New Jersey's Brendan Byrne Arena threw a welcoming party for the state's favorite son, and that son, Bruce Springsteen, delivered his trademark rock 'n' roll marathon to a crowd of adoring fans.
New Jersey’s Brendan Byrne Arena threw a welcoming party for the state’s favorite son, and that son, Bruce Springsteen, delivered his trademark rock ‘n’ roll marathon to a crowd of adoring fans.A lot of time has passed since Springsteen last played in the Garden State. During that time away, a lot has happened to the artist and his music. Two kids, a new wife, two albums –“Lucky Town” and “Human Touch”– that debuted high on the charts and have since gone into a freefall. On top of that he parted ways with the E Street Band, a group of fellow Jerseyites with whom Springsteen recorded a massive collection of quality music. But Springsteen’s music has never been about chart success. Instead, it’s been about the people who buy the tickets to his shows. Each concert outing was a three- or four-hour journey into a land of homespun lyrics built around the age-old stories of boy meeting girl and working-class struggles. Where other artists simply walk through stage shows, Springsteen left skid marks as he bared his soul. At midnight, over 20,000 fans headed for home seemingly happy. For the artist, his first U.S. outing since 1988 with a new band was like bringing a new girlfriend home to the family; except the family really liked the old one. Springsteen had been backed by the E Streeters for nearly 20 years, and when he let them go, diehard fans were mystified and upset. But the new band performed well and the crowd seemed to accept it. Springsteen opened the show with “Better Days” from “Lucky Town” and rolled through more than three hours of songs before the night was over. The pace of this outing was a bit slower than normal for Springsteen, though still exciting, moving and enjoyable. Yet it took most of the 12-song first set before Springsteen and the band hit their stride. While his shows used to be filled with songs of struggle and despair (tinged with a certain fatalistic hope), the new Springsteen is putting a lot of emphasis on family values, love and finding one’s self. The band handled the new material and the classics well, although there were some points during the older tunes when the sound of Clarence Clemons’ blazing saxophone was noticeably absent. And perhaps Max Weinberg’s drums were missing from “Born in the U.S.A.,” which would blow the roof off in past outings but was a tad weaker this time. Unlike past shows, however, Springsteen was uncharacteristically active on the guitar, creating potent solos on songs like “LocalHero” and “Lucky Town.” Springsteen relied on songs from his two latest albums to introduce his new band and new approach to music. But when he did dig into the song treasure chest he came out with winners. From the poignant and moving “The River” to a stripped-down “Thunder Road” to the teen anthem “Born to Run,” Springsteen connected with the audience. The show’s momentum seemed to slow only on one of the new slower tunes. But when Springsteen took the stage for the seven-song encore, he seemed right at home. Clearly the encore was a boiling point for the show, powered by songs such as “Glory Days,””Working on the Highway,””Bobby Jean,””Hungry Heart” and an all-out version of “Born to Run.” Springsteen chose to send his fans home on a mellow note with “My Beautiful Reward.” Springsteen had a lot to prove going into this show. When the show was over, fellow Garden Staters had accepted and welcomed him home.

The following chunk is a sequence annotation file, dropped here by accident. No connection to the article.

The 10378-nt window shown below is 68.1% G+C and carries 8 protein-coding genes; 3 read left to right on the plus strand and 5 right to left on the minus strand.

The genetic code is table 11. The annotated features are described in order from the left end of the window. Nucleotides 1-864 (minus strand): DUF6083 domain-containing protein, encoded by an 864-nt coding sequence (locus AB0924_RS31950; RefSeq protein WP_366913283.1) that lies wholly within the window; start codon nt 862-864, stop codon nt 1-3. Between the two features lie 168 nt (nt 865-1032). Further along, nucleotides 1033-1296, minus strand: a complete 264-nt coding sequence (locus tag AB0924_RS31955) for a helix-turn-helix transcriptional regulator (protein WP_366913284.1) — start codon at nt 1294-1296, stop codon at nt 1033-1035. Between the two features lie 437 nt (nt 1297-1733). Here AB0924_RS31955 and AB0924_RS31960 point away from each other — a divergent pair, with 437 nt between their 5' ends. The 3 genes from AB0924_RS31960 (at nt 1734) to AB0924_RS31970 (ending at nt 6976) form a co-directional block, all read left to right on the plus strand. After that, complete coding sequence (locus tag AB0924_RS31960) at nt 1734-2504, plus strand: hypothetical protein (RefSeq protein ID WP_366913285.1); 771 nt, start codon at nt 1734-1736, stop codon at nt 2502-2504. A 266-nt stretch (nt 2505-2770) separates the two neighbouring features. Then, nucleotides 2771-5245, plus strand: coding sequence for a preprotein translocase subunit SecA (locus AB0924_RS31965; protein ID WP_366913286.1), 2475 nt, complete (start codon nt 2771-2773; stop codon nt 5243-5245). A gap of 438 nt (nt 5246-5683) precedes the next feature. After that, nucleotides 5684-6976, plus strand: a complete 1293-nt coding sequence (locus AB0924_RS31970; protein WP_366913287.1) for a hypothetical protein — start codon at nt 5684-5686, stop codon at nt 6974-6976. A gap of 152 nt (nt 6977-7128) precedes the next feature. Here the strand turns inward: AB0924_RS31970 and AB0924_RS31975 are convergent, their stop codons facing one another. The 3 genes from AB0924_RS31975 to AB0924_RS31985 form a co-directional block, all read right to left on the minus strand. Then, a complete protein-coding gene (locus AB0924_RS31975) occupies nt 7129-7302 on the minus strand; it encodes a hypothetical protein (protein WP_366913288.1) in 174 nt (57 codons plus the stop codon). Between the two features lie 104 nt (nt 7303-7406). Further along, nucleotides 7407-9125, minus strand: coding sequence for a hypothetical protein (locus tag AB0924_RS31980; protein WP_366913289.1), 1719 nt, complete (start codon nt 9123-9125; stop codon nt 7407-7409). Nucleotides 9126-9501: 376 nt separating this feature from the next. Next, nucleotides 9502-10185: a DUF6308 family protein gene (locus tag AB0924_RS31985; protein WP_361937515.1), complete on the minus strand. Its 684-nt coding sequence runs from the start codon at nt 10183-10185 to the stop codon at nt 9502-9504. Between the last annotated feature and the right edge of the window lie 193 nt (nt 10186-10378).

Brendan Byrne Arena, New York; 21,098 seats; $28.50 top
Promoted by Metropolitan Entertainment. Reviewed July 23, 1992.
Band: Roy Bittan, Zachary Alford, Shane Fontayne, Tommy Simms, Crystal Taliefero.